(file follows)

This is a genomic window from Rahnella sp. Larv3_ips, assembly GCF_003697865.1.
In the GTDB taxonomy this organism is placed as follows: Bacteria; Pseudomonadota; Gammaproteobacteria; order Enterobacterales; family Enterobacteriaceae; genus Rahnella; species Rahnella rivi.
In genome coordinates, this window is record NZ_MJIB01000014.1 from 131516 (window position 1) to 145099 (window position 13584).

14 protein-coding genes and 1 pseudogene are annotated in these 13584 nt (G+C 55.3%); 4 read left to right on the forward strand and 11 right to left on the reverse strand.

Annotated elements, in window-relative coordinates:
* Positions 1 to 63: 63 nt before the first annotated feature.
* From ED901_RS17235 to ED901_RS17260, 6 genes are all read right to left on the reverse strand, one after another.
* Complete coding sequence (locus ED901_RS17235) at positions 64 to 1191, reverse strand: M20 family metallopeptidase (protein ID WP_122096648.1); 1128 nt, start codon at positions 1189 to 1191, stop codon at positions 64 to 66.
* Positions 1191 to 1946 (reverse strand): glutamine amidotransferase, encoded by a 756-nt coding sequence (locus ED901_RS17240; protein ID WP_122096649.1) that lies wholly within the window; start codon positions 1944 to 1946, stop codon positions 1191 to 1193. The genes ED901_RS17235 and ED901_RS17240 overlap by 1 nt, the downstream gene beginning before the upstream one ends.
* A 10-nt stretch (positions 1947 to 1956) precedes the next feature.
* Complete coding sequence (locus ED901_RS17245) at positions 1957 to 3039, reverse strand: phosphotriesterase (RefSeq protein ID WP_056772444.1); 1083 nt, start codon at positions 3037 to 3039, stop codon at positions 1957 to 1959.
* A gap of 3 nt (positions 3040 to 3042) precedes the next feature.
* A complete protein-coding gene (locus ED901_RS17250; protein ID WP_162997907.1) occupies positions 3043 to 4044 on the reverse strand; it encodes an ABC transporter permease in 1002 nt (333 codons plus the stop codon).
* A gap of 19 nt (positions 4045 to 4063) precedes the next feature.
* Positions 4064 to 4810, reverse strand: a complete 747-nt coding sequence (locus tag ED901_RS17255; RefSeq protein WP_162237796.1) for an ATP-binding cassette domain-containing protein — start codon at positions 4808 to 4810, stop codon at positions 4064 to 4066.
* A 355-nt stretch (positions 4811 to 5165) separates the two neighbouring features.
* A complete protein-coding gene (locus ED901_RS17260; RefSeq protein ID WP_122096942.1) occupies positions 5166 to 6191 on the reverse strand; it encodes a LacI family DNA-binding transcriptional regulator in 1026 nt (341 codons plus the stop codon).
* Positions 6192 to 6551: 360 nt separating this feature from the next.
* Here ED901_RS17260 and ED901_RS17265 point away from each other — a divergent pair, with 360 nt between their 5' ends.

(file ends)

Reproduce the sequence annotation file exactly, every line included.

This is a genomic window from Rahnella sp. Larv3_ips, assembly GCF_003697865.1.
In the GTDB taxonomy this organism is placed as follows: Bacteria; Pseudomonadota; Gammaproteobacteria; order Enterobacterales; family Enterobacteriaceae; genus Rahnella; species Rahnella rivi.
In genome coordinates, this window is record NZ_MJIB01000014.1 from 131516 (window position 1) to 145099 (window position 13584).

14 protein-coding genes and 1 pseudogene are annotated in these 13584 nt (G+C 55.3%); 4 read left to right on the forward strand and 11 right to left on the reverse strand.

Annotated elements, in window-relative coordinates:
* Positions 1 to 63: 63 nt before the first annotated feature.
* From ED901_RS17235 to ED901_RS17260, 6 genes are all read right to left on the reverse strand, one after another.
* Complete coding sequence (locus ED901_RS17235) at positions 64 to 1191, reverse strand: M20 family metallopeptidase (protein ID WP_122096648.1); 1128 nt, start codon at positions 1189 to 1191, stop codon at positions 64 to 66.
* Positions 1191 to 1946 (reverse strand): glutamine amidotransferase, encoded by a 756-nt coding sequence (locus ED901_RS17240; protein ID WP_122096649.1) that lies wholly within the window; start codon positions 1944 to 1946, stop codon positions 1191 to 1193. The genes ED901_RS17235 and ED901_RS17240 overlap by 1 nt, the downstream gene beginning before the upstream one ends.
* A 10-nt stretch (positions 1947 to 1956) precedes the next feature.
* Complete coding sequence (locus ED901_RS17245) at positions 1957 to 3039, reverse strand: phosphotriesterase (RefSeq protein ID WP_056772444.1); 1083 nt, start codon at positions 3037 to 3039, stop codon at positions 1957 to 1959.
* A gap of 3 nt (positions 3040 to 3042) precedes the next feature.
* A complete protein-coding gene (locus ED901_RS17250; protein ID WP_162997907.1) occupies positions 3043 to 4044 on the reverse strand; it encodes an ABC transporter permease in 1002 nt (333 codons plus the stop codon).
* A gap of 19 nt (positions 4045 to 4063) precedes the next feature.
* Positions 4064 to 4810, reverse strand: a complete 747-nt coding sequence (locus tag ED901_RS17255; RefSeq protein WP_162237796.1) for an ATP-binding cassette domain-containing protein — start codon at positions 4808 to 4810, stop codon at positions 4064 to 4066.
* A 355-nt stretch (positions 4811 to 5165) separates the two neighbouring features.
* A complete protein-coding gene (locus ED901_RS17260; RefSeq protein ID WP_122096942.1) occupies positions 5166 to 6191 on the reverse strand; it encodes a LacI family DNA-binding transcriptional regulator in 1026 nt (341 codons plus the stop codon).
* Positions 6192 to 6551: 360 nt separating this feature from the next.
* Here ED901_RS17260 and ED901_RS17265 point away from each other — a divergent pair, with 360 nt between their 5' ends.